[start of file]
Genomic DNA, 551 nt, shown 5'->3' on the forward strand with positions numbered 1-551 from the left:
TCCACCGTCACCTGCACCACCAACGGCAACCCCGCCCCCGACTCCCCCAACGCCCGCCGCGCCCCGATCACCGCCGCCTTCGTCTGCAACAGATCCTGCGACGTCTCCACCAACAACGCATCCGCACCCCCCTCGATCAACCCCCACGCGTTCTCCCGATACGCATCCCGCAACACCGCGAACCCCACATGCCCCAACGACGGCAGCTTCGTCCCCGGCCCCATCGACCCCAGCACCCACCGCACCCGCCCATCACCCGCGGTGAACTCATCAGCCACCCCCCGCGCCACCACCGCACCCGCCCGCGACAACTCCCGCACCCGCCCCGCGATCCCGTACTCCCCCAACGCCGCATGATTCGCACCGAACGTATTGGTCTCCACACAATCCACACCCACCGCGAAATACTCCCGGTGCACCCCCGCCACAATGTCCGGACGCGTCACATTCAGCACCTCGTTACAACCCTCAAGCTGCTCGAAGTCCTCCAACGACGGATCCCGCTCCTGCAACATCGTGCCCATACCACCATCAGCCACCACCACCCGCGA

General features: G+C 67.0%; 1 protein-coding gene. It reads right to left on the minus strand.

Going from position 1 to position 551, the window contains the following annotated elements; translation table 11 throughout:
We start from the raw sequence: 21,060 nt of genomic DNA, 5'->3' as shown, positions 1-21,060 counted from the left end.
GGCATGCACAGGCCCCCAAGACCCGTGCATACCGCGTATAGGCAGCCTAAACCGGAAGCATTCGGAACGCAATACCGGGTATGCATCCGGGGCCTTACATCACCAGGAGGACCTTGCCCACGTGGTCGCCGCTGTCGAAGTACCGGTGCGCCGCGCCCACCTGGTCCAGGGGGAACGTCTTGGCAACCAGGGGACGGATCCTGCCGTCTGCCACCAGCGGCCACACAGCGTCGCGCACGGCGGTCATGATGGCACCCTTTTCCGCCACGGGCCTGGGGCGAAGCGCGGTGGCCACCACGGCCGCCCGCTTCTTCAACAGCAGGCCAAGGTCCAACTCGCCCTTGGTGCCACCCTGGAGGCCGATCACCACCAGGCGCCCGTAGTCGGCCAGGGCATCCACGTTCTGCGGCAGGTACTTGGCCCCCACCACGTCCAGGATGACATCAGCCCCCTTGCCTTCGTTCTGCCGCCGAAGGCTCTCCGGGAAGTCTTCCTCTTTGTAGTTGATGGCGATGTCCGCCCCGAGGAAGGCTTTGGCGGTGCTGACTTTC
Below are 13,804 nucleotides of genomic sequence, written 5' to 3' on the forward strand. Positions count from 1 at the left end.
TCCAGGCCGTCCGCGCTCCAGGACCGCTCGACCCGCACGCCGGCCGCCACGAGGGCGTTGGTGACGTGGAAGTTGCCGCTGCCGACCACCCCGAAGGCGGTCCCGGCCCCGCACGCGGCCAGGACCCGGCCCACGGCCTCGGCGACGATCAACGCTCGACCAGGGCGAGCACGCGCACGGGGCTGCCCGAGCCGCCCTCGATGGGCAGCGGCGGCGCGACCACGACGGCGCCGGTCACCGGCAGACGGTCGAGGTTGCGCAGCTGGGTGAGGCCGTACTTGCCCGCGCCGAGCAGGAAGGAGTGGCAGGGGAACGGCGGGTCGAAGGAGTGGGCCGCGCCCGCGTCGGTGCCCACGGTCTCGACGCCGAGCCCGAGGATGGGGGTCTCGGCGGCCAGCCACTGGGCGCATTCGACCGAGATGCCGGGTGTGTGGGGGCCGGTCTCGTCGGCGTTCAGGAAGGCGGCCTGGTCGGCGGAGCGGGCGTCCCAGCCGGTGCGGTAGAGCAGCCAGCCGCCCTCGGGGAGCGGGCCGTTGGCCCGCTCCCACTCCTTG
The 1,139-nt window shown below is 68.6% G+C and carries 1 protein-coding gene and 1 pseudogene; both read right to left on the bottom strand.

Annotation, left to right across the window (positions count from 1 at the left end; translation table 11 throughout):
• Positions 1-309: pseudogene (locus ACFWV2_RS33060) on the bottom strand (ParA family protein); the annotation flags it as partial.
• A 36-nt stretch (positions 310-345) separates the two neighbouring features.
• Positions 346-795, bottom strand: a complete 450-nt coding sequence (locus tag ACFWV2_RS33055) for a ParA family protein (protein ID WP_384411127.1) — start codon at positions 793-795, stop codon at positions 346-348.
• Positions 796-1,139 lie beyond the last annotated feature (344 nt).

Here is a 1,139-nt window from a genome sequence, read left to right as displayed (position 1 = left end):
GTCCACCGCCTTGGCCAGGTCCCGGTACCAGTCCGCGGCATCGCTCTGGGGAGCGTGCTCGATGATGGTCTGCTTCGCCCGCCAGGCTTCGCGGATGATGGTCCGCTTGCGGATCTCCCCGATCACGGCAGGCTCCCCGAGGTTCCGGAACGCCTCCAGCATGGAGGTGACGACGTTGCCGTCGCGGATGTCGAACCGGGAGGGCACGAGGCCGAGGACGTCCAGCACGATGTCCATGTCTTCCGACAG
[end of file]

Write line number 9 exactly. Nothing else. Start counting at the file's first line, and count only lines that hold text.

The 1,139-nt window shown below is 68.6% G+C and carries 1 protein-coding gene and 1 pseudogene; both read right to left on the bottom strand.